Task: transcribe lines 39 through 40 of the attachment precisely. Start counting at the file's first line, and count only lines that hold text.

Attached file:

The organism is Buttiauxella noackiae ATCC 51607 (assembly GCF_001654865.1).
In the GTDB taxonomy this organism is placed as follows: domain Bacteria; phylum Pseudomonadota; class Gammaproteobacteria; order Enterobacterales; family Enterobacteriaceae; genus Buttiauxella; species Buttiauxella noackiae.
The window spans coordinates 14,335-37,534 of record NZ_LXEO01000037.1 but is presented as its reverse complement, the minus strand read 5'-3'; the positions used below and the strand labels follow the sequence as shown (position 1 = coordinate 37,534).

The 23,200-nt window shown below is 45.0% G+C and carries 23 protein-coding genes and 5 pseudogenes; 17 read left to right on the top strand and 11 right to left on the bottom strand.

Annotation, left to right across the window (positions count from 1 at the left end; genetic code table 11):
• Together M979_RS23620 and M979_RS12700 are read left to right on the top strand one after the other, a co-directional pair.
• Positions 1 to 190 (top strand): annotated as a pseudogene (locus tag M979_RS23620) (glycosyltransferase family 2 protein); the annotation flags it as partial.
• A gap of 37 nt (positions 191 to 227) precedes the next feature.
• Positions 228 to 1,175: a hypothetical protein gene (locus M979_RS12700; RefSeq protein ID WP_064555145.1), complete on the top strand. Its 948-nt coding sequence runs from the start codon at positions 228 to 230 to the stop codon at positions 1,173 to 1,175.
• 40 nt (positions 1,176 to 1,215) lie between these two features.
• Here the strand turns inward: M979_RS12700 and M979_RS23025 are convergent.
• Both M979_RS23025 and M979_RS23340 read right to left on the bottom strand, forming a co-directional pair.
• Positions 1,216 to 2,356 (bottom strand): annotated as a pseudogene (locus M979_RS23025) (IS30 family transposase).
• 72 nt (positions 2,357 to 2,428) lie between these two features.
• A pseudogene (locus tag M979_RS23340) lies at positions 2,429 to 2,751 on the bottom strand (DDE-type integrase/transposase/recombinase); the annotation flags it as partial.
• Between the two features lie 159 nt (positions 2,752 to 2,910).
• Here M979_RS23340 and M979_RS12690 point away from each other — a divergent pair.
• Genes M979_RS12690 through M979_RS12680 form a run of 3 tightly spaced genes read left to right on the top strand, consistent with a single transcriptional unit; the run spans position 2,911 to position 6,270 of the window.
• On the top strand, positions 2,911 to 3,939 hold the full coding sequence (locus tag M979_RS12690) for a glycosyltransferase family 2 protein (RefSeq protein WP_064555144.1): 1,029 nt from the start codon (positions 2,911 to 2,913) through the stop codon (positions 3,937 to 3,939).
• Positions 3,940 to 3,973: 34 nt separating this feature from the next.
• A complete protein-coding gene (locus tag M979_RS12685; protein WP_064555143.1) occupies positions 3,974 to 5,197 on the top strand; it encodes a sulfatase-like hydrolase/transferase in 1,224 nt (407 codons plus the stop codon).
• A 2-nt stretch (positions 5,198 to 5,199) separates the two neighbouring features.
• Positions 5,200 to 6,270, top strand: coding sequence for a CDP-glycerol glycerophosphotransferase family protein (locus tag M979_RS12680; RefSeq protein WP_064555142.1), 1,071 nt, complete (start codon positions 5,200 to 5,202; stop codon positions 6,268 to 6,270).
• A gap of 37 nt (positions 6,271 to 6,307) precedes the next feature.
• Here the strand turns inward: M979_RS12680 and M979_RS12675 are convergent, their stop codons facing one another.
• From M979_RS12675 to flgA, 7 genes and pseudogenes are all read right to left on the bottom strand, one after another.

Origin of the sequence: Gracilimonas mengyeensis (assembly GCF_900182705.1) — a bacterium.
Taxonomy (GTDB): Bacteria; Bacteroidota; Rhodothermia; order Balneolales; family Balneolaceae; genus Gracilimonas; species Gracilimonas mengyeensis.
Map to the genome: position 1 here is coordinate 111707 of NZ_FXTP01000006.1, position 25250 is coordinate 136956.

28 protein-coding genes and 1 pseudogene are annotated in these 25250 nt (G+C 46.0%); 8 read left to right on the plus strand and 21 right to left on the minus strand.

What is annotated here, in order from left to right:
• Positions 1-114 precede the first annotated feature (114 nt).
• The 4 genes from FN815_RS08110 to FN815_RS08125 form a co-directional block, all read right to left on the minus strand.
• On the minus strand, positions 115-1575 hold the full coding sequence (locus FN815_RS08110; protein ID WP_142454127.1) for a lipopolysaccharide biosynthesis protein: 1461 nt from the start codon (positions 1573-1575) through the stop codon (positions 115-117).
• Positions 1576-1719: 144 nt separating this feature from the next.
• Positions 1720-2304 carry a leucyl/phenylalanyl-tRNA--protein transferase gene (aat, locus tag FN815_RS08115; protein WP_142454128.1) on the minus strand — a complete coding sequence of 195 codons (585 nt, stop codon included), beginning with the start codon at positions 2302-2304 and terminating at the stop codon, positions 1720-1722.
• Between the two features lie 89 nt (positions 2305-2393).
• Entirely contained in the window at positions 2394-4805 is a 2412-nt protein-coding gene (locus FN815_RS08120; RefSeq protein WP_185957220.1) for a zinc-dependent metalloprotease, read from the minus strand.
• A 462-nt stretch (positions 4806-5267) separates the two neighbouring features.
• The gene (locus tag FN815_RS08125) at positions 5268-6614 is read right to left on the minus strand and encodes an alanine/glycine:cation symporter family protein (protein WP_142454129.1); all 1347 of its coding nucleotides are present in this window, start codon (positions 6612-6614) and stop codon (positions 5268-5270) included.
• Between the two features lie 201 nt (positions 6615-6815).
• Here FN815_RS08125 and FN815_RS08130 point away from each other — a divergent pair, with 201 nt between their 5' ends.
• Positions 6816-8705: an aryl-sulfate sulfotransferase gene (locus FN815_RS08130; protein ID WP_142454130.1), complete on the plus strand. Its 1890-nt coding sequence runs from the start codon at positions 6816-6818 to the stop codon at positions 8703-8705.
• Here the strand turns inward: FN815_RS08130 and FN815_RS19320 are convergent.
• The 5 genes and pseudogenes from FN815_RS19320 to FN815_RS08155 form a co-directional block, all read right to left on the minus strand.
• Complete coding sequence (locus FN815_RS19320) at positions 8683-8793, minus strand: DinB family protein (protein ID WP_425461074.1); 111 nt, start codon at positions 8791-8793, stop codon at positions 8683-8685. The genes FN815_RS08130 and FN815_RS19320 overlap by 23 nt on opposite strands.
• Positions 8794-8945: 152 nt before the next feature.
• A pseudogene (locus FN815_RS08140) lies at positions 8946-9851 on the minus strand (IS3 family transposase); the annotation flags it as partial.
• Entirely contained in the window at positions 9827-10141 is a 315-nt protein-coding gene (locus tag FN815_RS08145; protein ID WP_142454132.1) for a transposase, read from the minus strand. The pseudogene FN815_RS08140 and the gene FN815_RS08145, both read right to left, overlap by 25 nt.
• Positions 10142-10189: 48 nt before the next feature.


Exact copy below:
• A 462-nt stretch (positions 4806-5267) separates the two neighbouring features.
• The gene (locus tag FN815_RS08125) at positions 5268-6614 is read right to left on the minus strand and encodes an alanine/glycine:cation symporter family protein (protein WP_142454129.1); all 1347 of its coding nucleotides are present in this window, start codon (positions 6612-6614) and stop codon (positions 5268-5270) included.